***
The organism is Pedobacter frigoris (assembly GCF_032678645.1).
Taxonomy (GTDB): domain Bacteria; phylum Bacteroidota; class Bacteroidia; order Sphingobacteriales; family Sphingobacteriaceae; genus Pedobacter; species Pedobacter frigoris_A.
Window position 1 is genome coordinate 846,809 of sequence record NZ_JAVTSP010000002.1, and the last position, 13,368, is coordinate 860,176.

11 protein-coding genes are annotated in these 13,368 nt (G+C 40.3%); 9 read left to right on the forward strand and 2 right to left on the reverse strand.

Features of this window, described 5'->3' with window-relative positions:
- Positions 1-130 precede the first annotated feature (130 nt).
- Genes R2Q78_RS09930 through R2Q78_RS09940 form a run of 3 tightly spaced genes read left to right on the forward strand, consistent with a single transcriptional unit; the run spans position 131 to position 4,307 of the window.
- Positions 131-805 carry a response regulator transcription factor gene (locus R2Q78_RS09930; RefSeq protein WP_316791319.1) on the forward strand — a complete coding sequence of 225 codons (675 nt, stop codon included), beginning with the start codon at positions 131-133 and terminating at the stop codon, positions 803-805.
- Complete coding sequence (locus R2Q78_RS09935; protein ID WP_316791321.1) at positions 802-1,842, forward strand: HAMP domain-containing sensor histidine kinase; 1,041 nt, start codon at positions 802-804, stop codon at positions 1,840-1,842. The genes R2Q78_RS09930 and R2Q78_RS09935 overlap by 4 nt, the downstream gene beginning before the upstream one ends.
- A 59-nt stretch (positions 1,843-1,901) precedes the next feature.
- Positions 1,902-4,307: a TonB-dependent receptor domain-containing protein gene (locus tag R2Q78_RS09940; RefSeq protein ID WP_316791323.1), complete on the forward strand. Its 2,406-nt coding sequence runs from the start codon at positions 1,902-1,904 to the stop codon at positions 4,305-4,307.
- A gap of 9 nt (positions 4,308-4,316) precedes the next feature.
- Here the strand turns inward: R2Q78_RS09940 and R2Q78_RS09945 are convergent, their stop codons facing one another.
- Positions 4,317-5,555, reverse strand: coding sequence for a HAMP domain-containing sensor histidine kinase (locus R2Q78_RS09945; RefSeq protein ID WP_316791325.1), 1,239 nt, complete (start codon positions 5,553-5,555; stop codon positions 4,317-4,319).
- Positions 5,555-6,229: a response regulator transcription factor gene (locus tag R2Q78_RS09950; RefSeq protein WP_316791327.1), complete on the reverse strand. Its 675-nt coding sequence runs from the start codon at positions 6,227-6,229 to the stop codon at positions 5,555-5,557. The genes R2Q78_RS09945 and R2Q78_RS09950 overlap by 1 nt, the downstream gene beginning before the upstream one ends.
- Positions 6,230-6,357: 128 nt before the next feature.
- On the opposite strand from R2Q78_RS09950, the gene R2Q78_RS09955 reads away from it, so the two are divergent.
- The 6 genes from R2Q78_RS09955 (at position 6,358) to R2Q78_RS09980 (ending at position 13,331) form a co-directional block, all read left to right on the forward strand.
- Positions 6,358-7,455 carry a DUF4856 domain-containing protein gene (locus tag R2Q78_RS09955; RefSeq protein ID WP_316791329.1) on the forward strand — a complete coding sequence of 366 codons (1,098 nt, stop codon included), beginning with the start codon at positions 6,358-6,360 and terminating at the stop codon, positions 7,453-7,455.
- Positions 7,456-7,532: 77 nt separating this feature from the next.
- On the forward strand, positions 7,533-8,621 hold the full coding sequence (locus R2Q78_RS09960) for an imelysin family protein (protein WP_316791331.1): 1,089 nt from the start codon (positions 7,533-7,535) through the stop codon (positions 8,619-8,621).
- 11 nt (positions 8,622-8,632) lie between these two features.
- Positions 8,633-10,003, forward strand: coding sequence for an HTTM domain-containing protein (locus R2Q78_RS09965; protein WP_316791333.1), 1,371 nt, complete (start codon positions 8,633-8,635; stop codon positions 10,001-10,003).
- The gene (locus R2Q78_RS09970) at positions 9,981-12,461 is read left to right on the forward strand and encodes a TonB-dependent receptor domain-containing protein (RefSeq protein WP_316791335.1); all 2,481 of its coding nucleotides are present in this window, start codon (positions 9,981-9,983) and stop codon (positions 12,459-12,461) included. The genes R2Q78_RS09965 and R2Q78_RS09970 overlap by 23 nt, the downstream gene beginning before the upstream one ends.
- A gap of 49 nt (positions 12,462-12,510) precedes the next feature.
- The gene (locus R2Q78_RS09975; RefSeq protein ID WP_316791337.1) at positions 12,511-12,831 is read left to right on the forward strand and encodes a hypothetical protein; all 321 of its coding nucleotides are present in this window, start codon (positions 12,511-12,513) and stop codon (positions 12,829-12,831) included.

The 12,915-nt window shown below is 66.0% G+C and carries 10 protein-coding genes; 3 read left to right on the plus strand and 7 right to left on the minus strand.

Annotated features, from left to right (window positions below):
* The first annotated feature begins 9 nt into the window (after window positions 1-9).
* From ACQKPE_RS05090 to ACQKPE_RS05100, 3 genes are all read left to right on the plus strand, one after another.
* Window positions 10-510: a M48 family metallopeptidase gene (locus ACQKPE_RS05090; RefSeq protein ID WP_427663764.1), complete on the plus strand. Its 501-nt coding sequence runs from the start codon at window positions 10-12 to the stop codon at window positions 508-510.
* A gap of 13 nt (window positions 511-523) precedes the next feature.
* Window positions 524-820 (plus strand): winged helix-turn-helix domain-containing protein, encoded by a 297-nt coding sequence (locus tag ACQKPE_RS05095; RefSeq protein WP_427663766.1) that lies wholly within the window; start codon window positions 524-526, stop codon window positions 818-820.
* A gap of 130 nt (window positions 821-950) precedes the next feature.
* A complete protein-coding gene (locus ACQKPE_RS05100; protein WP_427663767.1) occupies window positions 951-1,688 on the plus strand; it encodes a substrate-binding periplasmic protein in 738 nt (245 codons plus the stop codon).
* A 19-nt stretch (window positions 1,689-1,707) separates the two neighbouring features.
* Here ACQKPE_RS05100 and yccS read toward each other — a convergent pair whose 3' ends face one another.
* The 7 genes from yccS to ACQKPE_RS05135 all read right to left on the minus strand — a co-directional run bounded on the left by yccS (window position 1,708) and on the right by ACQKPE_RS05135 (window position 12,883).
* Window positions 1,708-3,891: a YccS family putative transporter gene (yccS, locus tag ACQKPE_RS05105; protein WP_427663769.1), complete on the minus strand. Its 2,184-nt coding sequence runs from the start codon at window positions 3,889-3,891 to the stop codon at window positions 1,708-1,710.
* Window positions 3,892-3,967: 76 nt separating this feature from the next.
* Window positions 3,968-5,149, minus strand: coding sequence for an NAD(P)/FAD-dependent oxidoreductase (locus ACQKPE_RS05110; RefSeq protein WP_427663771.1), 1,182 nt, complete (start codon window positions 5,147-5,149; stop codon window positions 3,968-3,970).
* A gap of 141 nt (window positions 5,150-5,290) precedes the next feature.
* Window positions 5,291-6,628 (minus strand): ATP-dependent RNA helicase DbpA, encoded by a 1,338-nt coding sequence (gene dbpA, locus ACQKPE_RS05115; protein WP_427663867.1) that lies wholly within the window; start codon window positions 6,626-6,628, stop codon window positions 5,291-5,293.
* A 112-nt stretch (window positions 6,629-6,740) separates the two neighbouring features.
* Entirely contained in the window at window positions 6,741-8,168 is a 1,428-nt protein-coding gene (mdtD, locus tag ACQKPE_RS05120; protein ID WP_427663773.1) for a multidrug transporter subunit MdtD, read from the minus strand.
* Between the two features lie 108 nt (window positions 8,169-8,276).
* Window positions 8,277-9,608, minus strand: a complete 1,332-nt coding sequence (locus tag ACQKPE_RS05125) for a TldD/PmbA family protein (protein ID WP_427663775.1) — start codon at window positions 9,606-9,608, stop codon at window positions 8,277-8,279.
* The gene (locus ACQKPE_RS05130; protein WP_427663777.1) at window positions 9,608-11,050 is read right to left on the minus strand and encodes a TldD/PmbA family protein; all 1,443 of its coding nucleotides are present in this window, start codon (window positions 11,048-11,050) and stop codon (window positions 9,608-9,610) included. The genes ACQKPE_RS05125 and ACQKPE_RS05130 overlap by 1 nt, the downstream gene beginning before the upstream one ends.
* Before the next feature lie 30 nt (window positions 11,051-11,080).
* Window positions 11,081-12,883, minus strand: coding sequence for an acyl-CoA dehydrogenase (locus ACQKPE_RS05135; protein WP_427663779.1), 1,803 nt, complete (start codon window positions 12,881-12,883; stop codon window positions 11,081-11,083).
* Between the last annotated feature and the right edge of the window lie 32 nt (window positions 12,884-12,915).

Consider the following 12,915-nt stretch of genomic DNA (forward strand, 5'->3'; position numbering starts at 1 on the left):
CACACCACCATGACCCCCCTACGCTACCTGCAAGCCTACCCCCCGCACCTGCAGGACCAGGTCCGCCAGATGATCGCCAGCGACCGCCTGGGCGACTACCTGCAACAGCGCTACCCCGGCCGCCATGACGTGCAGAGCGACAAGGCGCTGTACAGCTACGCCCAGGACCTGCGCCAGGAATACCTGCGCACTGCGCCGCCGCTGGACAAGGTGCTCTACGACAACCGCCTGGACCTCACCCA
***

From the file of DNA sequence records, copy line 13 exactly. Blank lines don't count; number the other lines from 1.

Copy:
- Here the strand turns inward: R2Q78_RS09940 and R2Q78_RS09945 are convergent, their stop codons facing one another.